That’s where Dino-Riki’s unabiding cruelty comes into frame. Monsters and projectiles and instantly lethal hazards swarm Riki at every turn, and his limited methods of counterattack involve jumping, tossing things, and yelping comically when he’s struck. The game has only three actual stage themes, but they repeat several times before reaching a final, buglike boss. Then it all starts over again from the first stage.
Adventures of Dino-Riki has no ending. It doesn’t even grant the player, who’s surely spent hours upon hours memorizing the behavior of caroming pterodactyls and sinking lily pads, some concluding graphic of Dino-Riki triumphant. The North America version of Karnov and its “Congratulations” screen often go down as the biggest disgrace in NES endings, but at least Karnov cared enough to acknowledge you.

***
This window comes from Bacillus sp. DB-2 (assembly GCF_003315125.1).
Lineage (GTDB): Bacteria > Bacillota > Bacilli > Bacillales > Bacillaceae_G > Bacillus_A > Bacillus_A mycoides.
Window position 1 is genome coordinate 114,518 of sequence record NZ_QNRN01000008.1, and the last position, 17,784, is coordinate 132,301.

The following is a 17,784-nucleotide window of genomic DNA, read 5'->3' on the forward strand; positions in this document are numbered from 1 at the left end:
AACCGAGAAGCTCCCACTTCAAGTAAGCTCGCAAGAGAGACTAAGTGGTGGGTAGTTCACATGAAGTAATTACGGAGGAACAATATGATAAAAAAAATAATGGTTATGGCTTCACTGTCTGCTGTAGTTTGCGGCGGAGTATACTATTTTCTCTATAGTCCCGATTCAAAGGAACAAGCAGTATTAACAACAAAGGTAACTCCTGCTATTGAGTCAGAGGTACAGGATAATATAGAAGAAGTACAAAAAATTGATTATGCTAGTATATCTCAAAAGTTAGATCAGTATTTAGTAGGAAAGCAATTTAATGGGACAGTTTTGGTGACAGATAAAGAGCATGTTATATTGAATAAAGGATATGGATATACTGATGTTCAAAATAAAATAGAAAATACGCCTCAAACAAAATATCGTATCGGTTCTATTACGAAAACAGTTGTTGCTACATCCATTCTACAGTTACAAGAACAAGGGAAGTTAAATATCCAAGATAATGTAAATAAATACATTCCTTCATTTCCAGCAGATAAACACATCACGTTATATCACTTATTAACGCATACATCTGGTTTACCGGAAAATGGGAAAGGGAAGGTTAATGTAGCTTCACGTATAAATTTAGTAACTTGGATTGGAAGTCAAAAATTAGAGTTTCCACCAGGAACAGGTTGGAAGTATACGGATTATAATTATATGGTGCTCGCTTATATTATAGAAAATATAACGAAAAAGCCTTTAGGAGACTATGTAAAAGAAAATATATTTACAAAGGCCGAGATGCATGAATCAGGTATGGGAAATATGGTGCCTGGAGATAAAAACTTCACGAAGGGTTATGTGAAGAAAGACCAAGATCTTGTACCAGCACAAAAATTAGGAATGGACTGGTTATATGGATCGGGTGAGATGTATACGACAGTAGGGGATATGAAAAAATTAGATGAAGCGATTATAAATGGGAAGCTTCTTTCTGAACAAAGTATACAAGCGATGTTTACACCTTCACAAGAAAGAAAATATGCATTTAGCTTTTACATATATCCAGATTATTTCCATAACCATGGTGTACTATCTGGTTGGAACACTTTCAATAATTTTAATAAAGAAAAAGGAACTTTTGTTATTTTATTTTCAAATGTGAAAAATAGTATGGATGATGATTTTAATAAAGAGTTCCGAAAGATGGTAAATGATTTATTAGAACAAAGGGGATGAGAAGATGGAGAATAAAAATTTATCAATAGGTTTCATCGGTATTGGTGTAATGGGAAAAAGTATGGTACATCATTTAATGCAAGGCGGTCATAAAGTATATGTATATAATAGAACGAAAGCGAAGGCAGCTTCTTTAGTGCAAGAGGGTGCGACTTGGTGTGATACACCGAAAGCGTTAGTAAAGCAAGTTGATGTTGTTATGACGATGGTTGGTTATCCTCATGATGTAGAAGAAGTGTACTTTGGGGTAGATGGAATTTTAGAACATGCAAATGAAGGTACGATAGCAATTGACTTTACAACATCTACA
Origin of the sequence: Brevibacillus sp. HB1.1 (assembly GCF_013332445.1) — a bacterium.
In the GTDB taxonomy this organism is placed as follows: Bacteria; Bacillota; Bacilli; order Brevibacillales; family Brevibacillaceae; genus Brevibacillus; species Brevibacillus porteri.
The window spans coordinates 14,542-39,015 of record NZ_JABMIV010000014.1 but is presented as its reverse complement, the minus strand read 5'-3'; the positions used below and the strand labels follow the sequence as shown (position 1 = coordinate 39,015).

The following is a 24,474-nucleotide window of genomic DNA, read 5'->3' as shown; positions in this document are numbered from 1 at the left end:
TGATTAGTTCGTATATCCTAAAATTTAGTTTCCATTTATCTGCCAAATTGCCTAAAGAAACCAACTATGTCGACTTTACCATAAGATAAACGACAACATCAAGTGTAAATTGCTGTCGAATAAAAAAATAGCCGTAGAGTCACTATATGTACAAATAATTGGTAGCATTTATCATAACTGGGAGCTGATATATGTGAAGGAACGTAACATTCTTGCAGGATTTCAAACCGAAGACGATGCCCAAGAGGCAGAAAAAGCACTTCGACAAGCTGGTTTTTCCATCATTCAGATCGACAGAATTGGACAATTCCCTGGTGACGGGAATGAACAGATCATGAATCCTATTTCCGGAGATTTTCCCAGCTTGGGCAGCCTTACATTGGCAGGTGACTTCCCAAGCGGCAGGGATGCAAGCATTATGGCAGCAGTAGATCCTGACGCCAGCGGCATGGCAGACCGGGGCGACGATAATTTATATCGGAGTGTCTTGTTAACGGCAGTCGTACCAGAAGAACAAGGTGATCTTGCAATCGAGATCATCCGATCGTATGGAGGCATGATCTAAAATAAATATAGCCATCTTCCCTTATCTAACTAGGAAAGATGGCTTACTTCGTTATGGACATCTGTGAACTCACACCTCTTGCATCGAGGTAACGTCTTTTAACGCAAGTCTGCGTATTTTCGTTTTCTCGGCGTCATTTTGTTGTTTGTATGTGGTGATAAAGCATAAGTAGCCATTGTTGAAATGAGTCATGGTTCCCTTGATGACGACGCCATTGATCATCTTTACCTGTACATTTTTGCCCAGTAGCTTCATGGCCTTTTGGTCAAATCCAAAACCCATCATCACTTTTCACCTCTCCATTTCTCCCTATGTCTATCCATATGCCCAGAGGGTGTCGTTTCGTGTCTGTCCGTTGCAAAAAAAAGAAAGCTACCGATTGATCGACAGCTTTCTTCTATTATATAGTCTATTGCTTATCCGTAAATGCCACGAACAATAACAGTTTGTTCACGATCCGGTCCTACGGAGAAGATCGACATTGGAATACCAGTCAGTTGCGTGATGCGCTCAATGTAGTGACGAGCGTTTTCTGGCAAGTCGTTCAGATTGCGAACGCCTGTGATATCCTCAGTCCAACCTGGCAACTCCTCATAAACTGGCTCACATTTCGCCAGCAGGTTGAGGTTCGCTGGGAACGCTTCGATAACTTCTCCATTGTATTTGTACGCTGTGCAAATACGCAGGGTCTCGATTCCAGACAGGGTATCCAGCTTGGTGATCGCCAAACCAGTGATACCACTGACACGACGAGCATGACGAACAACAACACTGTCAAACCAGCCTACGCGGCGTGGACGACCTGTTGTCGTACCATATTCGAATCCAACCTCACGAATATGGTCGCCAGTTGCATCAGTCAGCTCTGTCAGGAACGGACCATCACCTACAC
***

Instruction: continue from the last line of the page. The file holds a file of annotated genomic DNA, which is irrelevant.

Hudson crafted Adventures of Dino-Riki in 1987, when the NES had plenty of arcade-like offerings that didn’t need endings. Yet Dino-Riki has just enough cartoonish aplomb to invite denouement, even if it were just some seven-second finale with Riki and the cover illustration's apparently nameless red-haired cavewoman (or the Japanese wrestler who occasionally takes Riki's place). This was an oversight in 1987, but it became out-and-out fraud when Dino-Riki came to North America in 1989. By then, even simple shooters like Thundercade and Captain Skyhawk rewarded you.